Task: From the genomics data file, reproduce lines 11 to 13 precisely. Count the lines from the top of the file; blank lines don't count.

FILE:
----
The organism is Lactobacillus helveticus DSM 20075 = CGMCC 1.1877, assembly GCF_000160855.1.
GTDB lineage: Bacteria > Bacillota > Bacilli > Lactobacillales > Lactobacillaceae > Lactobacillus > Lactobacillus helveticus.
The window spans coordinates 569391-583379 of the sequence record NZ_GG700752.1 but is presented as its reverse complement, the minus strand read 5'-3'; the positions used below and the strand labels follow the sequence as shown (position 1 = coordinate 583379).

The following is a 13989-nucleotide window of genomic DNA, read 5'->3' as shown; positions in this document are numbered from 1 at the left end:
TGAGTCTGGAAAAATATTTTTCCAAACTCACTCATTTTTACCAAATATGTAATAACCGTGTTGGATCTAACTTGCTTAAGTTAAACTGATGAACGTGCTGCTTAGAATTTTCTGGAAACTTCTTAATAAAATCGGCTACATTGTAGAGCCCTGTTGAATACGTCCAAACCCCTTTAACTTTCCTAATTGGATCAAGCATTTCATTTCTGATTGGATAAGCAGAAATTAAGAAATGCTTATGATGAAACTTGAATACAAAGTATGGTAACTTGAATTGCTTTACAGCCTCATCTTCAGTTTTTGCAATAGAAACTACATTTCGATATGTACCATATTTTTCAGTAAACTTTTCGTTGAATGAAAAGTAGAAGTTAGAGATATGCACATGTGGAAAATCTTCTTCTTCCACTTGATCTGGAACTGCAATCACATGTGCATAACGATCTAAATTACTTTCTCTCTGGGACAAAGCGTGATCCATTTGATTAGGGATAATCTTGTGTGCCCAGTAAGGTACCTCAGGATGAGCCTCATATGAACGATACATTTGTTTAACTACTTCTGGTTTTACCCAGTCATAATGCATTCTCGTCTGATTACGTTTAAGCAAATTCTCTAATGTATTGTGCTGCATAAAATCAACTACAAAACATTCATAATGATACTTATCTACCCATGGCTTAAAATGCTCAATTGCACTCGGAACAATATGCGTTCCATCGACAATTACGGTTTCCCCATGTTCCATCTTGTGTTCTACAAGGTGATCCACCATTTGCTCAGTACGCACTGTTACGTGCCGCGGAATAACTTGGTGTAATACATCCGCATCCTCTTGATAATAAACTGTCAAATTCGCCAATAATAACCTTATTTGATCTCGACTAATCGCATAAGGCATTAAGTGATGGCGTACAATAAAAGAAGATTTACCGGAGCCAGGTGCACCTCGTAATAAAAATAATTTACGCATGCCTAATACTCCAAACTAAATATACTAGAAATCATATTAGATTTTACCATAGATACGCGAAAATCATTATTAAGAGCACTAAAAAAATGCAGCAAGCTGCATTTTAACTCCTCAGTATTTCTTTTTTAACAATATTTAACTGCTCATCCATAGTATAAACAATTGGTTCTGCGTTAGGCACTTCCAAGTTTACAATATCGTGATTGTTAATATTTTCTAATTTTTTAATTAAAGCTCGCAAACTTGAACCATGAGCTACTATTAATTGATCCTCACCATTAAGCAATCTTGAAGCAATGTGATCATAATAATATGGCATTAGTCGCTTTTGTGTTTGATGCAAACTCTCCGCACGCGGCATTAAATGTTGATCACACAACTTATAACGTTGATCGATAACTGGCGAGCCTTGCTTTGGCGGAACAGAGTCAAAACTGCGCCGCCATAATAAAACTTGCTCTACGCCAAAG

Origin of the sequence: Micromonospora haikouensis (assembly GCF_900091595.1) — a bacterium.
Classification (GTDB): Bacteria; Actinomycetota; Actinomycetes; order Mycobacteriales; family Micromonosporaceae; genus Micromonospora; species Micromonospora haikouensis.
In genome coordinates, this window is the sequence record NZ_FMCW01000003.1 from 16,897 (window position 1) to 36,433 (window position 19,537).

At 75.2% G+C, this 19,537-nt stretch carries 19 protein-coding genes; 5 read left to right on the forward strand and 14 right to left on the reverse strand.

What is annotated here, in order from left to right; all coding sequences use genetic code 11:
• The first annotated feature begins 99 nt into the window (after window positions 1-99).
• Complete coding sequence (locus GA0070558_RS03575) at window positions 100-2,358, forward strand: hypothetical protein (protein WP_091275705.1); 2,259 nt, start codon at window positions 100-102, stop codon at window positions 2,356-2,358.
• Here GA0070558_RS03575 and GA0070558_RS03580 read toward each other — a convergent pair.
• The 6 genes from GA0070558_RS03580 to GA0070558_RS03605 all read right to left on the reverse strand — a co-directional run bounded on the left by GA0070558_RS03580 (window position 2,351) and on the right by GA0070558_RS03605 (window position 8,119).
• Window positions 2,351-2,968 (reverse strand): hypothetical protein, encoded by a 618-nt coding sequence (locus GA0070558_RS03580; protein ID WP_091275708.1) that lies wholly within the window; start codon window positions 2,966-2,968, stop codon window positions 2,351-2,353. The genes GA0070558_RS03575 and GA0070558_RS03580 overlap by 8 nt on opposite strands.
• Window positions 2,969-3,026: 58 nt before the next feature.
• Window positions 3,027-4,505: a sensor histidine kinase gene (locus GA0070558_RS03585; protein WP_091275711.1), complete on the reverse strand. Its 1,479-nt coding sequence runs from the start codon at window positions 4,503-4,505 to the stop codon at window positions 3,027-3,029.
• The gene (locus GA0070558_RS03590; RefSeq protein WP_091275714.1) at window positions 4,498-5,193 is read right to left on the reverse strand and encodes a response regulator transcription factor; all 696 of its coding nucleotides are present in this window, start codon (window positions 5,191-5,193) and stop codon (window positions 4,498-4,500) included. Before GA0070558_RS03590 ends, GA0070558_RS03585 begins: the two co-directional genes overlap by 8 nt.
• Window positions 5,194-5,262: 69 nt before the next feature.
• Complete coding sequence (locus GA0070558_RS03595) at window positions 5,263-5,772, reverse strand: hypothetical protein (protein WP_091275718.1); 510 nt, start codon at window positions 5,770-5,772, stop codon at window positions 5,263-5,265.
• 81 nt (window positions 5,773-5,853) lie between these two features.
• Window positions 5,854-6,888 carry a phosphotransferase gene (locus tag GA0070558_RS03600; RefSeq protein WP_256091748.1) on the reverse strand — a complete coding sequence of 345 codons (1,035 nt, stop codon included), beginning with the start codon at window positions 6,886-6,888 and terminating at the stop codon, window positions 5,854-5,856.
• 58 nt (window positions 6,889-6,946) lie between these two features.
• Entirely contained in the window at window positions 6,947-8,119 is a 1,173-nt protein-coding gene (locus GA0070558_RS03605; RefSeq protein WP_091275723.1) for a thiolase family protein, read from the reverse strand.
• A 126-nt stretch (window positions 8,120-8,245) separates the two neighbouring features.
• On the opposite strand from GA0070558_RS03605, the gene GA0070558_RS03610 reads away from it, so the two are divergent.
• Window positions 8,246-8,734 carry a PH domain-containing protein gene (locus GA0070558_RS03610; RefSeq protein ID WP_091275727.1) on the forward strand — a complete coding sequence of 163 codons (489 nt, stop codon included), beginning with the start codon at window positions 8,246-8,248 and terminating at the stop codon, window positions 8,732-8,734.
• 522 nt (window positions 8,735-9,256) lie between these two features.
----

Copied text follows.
• The first annotated feature begins 99 nt into the window (after window positions 1-99).
• Complete coding sequence (locus GA0070558_RS03575) at window positions 100-2,358, forward strand: hypothetical protein (protein WP_091275705.1); 2,259 nt, start codon at window positions 100-102, stop codon at window positions 2,356-2,358.
• Here GA0070558_RS03575 and GA0070558_RS03580 read toward each other — a convergent pair.